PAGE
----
Acute basilar artery occlusion

Dr Owen Kang and Dr Donna D'Souza et al.

Acute occlusion of the basilar artery may cause brainstem or thalamic ischaemia or infarction. It is a true neuro-interventional emergency and, if not treated early, brainstem infarction results in rapid deterioration in the level of consciousness and ultimately death.

Occlusions of the posterior circulation arteries are related to a fifth of all strokes, and basilar artery occlusion is rare (~1% of all strokes) 9.

Patients with acute occlusion of the basilar artery will present with sudden and dramatic neurological impairment, the exact characteristics of which will depend on the site of occlusion:

  • sudden death/loss of consciousness
  • top of the basilar syndrome
    • visual and oculomotor deficits
    • behavioural abnormalities
    • somnolence, hallucinations and dream-like behaviour
    • motor dysfunction is often absent
  • proximal and mid portions of the basilar artery (pons) can result in patients being 'locked in' 7-8
    • complete loss of movement (quadriparesis and lower cranial dysfunction)
    • preserved consciousness
    • preserved ocular movements (often only vertical gaze) 8

Acute occlusion of the basilar artery can be due to either thromboembolism,  atherosclerosis or propagation of intracranial dissection. Although these may occur anywhere, each of these have predilections for different segments of the basilar artery:

  • vertebrobasilar junction
    • thromboembolism (e.g. cardioembolic)
    • atherosclerosis with thrombosis
    • propagation of vertebral arterial dissection (rare)
  • midsegment
    • atherosclerosis with thrombosis
  • distal third or basilar tip

Remains the gold standard for the diagnosis of basilar artery occlusion. However, DSA is used only after non-invasive imaging for therapeutic recanalisation 9 (see case 1). Images demonstrate a filling defect within the vessel.

  • transcranial Doppler
    • absence of signal in the basilar artery
    • indirect signs such as abnormal waveforms in the vertebral arteries and collateral flow
  • non-contrast CT
    • hyperdense basilar artery (the basilar artery equivalent of the hyperdense MCA sign), present in ~65% 9
    • a high index of suspicion is needed in the correct clinical setting as the diagnosis can easily be missed (often only present on 1 or 2 slices); additionally it is well recognised that acute clots are of lower attenuation than chronic clots 5-6
    • hypoattenuation delineates tissue with ischaemic damage (limitations due beam-hardening artifacts limit the visualization of the brainstem on CT)
  • contrast CT
  • loss of flow void within the basilar artery on spin-echo and FLAIR images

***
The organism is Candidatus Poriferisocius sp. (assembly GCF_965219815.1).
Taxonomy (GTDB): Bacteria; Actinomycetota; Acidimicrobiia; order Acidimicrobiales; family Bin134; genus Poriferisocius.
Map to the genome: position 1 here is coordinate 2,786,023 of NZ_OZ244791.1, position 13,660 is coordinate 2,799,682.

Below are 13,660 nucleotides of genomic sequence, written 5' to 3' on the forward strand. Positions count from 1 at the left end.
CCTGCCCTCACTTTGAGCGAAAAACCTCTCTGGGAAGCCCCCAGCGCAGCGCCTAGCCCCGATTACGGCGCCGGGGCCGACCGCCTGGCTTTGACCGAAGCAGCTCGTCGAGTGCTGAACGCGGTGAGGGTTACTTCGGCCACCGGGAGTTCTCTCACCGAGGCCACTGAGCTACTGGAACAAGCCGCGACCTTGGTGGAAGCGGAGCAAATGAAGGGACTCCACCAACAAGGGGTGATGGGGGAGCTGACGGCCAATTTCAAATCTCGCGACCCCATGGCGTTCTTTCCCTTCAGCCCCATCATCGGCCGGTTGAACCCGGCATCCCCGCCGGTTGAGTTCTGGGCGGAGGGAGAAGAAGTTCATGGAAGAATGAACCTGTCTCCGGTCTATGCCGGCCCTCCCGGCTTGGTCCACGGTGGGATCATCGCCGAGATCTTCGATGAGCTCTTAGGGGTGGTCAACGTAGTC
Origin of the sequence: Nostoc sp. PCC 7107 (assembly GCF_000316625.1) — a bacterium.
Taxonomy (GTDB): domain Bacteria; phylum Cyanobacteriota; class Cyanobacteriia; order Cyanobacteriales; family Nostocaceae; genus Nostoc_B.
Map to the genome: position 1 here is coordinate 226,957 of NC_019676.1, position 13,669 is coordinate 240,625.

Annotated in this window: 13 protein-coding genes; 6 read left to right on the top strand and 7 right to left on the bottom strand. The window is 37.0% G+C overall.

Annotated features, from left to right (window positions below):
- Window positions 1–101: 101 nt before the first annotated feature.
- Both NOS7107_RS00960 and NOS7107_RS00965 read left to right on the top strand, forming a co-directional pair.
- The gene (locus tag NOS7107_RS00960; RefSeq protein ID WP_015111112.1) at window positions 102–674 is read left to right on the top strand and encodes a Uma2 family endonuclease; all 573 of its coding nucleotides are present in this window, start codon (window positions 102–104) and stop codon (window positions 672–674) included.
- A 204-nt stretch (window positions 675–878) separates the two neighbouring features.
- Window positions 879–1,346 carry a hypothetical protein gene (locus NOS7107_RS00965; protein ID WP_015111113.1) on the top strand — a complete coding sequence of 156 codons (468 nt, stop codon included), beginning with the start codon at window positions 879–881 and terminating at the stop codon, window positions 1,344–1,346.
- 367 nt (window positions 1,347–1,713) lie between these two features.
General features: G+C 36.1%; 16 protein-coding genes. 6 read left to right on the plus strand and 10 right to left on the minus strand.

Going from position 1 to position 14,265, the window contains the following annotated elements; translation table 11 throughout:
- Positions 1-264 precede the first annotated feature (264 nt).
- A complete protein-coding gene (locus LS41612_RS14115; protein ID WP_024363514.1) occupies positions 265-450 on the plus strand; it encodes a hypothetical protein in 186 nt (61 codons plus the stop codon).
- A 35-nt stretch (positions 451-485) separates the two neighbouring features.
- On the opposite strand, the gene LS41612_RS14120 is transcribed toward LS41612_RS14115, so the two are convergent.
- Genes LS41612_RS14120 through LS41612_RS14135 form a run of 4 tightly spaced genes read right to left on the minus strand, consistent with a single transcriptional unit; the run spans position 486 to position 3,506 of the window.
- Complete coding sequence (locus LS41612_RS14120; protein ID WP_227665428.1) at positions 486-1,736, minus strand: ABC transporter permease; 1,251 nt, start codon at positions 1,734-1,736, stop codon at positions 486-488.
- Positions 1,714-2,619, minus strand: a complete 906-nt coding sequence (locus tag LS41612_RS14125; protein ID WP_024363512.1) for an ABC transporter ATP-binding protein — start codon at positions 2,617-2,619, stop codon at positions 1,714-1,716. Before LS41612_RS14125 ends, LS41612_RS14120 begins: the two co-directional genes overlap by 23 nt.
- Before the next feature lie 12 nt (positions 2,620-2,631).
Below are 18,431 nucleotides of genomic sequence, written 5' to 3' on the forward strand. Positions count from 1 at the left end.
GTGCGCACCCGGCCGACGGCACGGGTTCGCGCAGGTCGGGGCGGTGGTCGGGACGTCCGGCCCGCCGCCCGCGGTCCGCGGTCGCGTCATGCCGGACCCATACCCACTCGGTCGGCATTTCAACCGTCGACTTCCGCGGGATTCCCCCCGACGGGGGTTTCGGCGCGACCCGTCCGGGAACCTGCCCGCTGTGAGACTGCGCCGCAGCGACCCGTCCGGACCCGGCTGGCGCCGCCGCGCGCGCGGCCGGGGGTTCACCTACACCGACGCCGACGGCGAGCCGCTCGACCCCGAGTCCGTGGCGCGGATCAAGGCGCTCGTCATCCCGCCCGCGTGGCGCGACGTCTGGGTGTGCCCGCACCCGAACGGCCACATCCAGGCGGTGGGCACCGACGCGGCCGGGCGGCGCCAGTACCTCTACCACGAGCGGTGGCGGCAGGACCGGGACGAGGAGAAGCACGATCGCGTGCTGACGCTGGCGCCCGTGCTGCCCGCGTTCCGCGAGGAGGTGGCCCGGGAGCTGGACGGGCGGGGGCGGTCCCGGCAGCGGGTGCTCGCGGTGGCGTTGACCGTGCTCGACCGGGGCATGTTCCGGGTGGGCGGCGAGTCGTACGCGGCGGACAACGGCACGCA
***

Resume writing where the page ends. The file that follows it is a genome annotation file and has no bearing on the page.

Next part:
• DWI: restricted diffusion within infarcted tissue
  • FLAIR/T2: hyperintense signal within infarcted tissue

Acute occlusion of the basilar artery is a life threatening event, which carries a terrible prognosis: ~ 90% mortality depending on the location, and high morbidity in the survivors 3.

Treatment usually involves catheter-directed intra-arterial thrombolysis and intravenous heparin, which carries a risk of haemorrhage of up to 15%. Mechanical embolectomy with a clot retrieval device has been used in selected cases.

Stroke and intracranial haemorrhage
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Article information

rID: 971
Section: Gamuts
Synonyms or Alternate Spellings:
  • Basilar artery occlusion
  • Thrombosis of basilar artery
  • Thrombosis of the basilar artery
  • Basilar arterial thrombosis
  • Basilar artery thrombosis

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Cases and figures

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    Figure 1: vascular territories
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    Case 1
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    CT of brainstem i...
    Case 2
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    MRI of posterior ...
    Case 3
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    Case 4
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    Case 5: with stent retriever placement
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    Case 6
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    Case 7
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    MIP
    Case 8
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    Case 9: NECT hyperdense artery
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    Case 10
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